In a complex convergence of architecture, landscape and artwork sits the Abington Art Center. Originally an estate named Alverthorpe Manor, the house was replaced in 1939 by a Georgian-facaded Art Deco interior, retaining its name and the lovely 27 acre site and filling its then newly built museum wing with an impressive rare-book and prints collection which was generously shared with visitors and scholars. The owner, Lessing J. Rosenwald left the property to Abington Township, Pennsylvania, and his collections to the National Gallery and the Library of Congress; afterwards, a local art guild moved its operations into the property to serve as an expanding cultural center for the community, including a sculpture garden in 1990.
The grounds are close to ideal for this purpose with varying terrains of stone-walled terraces, sloping broad lawn and vast woodlands. Generally speaking, the scale of the art pieces is smaller than one would expect in a setting such as this, the few larger works having been sited closer to the house; and the woodlands tend to be occupied by environmental works that intentionally disintegrate over time – politically correct, perhaps, and educationally instructive, but not conducive to placeness on the whole. There are a few exceptions, though: one on a house-adjacent patio, the other an early acquisition in the woods.
Who would expect a furniture maker to create a space rather than merely populate one? A suite of three seats – a banquette and two chairs in a triangular configuration – sit on a flagstone patio outside the original museum wing, nestled between the stone building facade, a 6’-high stone garden wall, a 4’-high terrace wall with stone stairs and a curvy deconstruction of a kiosk made from perforated metal, with signage and information about the sculpture park. The patio, a rectangle made from end-to-end narrow “planks” of flagstone, with an old round mill stone recessed at its center, is situated nicely as a sunken garden room with a sense of place as a given. But, empty or even with normal placed furnishings it would not have the balanced pairing that it does now with Jack Larimore’s quirky functional objects. They have a modern feel but are difficult to align to any particular modern period, harkening to the 1950s but with a more Postmodernity in their attitude and self-awareness. They are simple: tubular legs, enameled metal backs and square wooden blocks fashioned into a nice checkerboard for their seats, now weathered gray to match the color and texture of the surrounding stone. In their simple curves, small stature and asymmetrical flourishes they are animated. Their own checkerboard patterns along with the flagstone pattern they sit upon conjure a kind of through the looking glass, bizarro world, yet they are tactile and delightful objects, perhaps their objectness making them resemble chess pieces. Their backs are colorful, and, if you look carefully at the wooden seats, the knotholes are filled with resin colored from the same palette. Besides the seating being fun and design-y, it actually peoples the patio in the sense that the pieces, by themselves, project a strong presence in conjunction and collaboration with the space: the interaction between them and their setting is an elaborative and interactive one, and a self-sustaining one, too.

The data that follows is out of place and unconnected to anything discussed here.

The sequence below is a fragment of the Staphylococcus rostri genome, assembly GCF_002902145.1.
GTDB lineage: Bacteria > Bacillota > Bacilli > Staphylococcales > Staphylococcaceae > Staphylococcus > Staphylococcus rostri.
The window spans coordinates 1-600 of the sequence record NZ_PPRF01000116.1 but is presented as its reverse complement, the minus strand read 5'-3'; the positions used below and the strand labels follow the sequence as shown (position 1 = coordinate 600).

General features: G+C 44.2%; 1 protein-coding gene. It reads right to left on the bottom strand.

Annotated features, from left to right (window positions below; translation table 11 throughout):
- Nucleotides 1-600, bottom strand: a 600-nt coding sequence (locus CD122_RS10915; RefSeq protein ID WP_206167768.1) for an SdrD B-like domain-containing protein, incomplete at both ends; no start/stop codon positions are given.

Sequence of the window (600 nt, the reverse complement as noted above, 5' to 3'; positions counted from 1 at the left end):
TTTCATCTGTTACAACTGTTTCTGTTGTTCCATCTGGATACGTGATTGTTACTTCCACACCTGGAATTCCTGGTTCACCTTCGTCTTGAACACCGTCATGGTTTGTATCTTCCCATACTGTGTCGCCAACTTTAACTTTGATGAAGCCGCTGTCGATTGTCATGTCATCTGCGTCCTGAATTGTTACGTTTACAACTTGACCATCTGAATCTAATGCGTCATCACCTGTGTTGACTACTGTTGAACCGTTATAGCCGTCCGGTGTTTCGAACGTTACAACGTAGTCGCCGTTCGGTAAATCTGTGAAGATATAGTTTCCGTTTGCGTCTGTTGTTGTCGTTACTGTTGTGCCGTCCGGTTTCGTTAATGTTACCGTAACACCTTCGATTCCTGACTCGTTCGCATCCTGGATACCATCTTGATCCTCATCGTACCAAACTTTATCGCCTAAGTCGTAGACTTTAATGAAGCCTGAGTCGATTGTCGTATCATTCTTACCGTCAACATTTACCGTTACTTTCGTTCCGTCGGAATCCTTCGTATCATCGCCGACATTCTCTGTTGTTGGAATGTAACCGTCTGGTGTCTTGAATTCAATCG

The woodland piece, down a long and not so distinct path on the same side of the property, seems unfinished and perfect the way it is. The sensibility is very different from the previous work, and yet is just as effective in its synchronicity with its site. Once a larger arrangement of elements (now decomposed) spread about a large tract, Winifred Lutz’s “A Reclamation Garden” has some fragments and ghosts still in evidence. One remaining built structure, a chimney form, stands like an ancient observatory, or a cooling tower between the earth and sky. About two stories tall, built of stone in a conical shape and seated in a dry creek bed which may not always be dry, it is placed in a way that not only makes it a signpost but puts it in a dialogue with a “real” ruin of an arched stone bridge that spans the once-active creek.
Which is older – the tower or bridge – is mystifyingly in question, since the artwork seems more primitive in its form and function, whatever that might have been. Its stone walls are pierced by openings reminiscent of a turret’s arrow slits, but once you enter through a slightly wider portal, you see the real use of the negative spaces – framing devices to focus the mind’s eye on surrounding nature. The top is a perfect circle, an oculus aimed up at the swaying treetops and passing clouds, kind of a telescope or periscope to the sky garden. The narrow slits at varying heights frame distinct views, possibly at particular points of the compass; they also let in light and air.
The floor, a solid circle with incised circular patterns, makes the place feel ritualistic. One can imagine that, when the creek is not dry, the water flows right through the tower, covering the floor patterns, or perhaps allowing visibility depending on the water’s depth, and rendering the creek a natural runnel through the structure. Whether it had a purpose at one time as a solar tracker makes no sense now in such a heavily wooded site, causing you to think that the flora has grown around it, giving it the age-appropriateness of a ruin. Bringing up questions of what makes a garden, this work creates a room within and a space without and interacts with nature in a three-dimensional way. As does a garden, it creates a sense of place.